Syrian forces backed by fighter jets and helicopter gunships have clashed with rebels in the northern city of Aleppo, as fighting continues in the capital Damascus.
And as the violence rumbles on, UN secretary-general Ban Ki-Moon has said the violence could amount to "war crimes".
Sky News’ chief correspondent Stuart Ramsay has witnessed a fresh assault on Aleppo, just hours after the United Nations denounced the Syrian government’s crackdown.
Speaking by telephone from the city, Ramsay said: "There’s smoke rising from Salaheddin, the southwestern suburb (of Aleppo) … and there's been fighter jets in the skies most of the morning and helicopter gunships as well.
"It's been a long night of artillery fire into a number of the areas of the city, some relatively near to us, but others mainly a few kilometres south from where we're staying.
"The FSA has strong control of some areas, but of course that control is very much dependent upon the ferocity of the attacks from the Syrian Army, if and when it comes.
"The expectation amongst the commander here is that it will come. He was telling me last night that Salaheddin is repelling multiple attacks almost hourly and that's lasting most days.
"It appears that they are pummelled with artillery through most of the night and then there are attempts to try and move across from the side of town which is to the east, and then come into Salaheddin. If they can take that suburb then they can move forward to the positions where we are.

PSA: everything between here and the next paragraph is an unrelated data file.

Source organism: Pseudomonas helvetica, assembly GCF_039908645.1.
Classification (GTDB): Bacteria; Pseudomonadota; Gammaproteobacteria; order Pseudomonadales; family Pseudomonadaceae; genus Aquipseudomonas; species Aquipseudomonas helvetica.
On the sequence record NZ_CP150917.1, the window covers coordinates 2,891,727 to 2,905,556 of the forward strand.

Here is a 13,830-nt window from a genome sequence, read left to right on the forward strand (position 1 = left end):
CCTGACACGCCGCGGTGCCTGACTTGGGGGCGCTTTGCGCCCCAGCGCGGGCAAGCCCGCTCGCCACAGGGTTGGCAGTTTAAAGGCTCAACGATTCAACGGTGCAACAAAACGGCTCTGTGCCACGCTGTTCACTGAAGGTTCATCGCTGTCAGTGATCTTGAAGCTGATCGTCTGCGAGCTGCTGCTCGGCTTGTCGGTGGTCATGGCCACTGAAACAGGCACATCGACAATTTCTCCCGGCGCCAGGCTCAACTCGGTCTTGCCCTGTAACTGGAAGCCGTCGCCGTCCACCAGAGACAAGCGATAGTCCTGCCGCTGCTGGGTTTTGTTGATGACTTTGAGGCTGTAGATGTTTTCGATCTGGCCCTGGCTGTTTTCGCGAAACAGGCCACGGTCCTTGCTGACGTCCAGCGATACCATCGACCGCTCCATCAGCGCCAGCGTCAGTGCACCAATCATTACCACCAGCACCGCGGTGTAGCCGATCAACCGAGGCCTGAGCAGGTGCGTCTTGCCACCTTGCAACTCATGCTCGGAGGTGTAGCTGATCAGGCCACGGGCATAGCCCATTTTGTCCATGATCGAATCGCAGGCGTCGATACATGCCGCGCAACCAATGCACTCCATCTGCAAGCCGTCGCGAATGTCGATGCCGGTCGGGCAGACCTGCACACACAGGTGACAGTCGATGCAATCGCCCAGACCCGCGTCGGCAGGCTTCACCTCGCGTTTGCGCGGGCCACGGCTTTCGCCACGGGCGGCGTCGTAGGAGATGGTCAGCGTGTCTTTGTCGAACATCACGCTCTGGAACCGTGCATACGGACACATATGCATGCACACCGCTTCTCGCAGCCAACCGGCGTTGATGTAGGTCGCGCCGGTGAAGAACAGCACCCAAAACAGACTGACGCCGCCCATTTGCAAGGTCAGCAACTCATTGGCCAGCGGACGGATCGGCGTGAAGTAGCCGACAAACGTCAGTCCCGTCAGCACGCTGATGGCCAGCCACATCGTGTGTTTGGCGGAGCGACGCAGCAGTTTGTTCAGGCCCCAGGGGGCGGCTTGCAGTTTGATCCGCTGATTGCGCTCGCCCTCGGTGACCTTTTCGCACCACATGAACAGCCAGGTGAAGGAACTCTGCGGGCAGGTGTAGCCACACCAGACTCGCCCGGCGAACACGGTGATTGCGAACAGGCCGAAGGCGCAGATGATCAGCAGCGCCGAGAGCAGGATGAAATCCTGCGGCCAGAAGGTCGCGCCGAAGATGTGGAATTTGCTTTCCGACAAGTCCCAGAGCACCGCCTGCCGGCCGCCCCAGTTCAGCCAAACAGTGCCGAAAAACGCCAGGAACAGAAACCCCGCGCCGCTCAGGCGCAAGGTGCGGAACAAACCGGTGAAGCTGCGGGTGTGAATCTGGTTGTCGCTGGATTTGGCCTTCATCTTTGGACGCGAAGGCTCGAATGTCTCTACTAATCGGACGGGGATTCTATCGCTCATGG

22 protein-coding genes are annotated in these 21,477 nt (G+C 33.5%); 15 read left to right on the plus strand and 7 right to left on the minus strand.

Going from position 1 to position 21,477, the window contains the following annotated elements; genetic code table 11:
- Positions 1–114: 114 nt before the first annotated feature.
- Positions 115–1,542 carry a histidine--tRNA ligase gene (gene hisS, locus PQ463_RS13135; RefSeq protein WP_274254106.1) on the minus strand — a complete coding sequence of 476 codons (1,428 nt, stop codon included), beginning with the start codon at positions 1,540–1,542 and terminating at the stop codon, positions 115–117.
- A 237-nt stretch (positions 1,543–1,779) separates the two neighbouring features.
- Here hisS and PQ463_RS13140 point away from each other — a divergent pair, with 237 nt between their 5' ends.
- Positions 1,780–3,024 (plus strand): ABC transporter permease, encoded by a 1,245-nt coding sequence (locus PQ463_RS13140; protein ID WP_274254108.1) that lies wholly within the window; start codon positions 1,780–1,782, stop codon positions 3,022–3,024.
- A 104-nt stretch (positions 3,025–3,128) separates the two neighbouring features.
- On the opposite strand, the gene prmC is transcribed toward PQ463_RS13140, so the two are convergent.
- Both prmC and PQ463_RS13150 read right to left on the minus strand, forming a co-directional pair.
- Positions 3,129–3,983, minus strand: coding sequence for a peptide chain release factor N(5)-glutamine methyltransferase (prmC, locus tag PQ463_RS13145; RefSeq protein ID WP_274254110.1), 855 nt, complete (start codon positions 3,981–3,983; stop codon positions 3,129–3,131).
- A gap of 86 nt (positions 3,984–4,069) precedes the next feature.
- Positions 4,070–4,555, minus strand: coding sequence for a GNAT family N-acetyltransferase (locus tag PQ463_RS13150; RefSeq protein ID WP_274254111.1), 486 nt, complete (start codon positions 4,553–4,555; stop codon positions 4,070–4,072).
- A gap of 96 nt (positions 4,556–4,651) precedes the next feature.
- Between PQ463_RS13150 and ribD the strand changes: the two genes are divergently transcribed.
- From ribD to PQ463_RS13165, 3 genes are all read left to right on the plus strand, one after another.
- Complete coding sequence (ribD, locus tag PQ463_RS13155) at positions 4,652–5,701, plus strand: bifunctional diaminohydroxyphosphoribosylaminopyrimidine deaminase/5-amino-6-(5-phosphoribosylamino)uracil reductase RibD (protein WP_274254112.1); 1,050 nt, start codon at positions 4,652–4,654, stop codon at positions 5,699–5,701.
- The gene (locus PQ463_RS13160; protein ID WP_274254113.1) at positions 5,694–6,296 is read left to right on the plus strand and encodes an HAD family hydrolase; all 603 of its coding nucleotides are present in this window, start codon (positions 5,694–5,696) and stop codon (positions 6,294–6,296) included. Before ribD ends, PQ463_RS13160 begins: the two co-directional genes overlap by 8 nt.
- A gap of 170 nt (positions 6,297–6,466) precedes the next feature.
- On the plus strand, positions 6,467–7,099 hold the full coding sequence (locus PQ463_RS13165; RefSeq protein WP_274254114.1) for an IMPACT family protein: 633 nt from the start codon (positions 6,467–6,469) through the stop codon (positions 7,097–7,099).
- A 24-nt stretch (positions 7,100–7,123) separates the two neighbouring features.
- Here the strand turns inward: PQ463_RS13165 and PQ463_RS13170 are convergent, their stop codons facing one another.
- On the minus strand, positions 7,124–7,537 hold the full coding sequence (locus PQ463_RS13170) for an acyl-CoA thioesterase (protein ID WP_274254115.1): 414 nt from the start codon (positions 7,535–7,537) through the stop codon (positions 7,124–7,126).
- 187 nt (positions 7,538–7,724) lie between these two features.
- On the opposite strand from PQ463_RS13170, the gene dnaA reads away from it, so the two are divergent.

"But they are dug in and they are continuing to repulse them. There's no change in this tempo. The fighting goes on, as it does in Damascus and in other cities as well.
"(There's been) no change from the Syrian government, and no obvious end in sight to this civil war at all."
Aleppo has been under siege from President Bashar al Assad's forces since July 20, using jets and artillery to target positions within the city, and military observers have predicted a prolonged battle for the commercial hub.
The fighting also continues further south in the capital Damascus, where 20 people were killed when security forces fired three mortar rounds at a Palestinian camp on Friday.
Speaking to the General Assembly on Friday, Ban Ki-Moon said: "The acts of brutality that are being reported may constitute crimes against humanity or war crimes. Such acts must be investigated and the perpetrators held to account."
Mr Ban reiterated concerns over the deadlock on the UN Security Council after Russia and China last month vetoed for a third time a resolution that would have called for an end to the violence.
And he said he intended to replace UN/Arab League mediator Kofi Annan, who announced his intention to resign at the end of the month on Thursday.
The Syrian Observatory for Human Rights said on Saturday that last month was the deadliest in Syria since the revolt erupted in March last year, with about 1,000 people killed each week in July.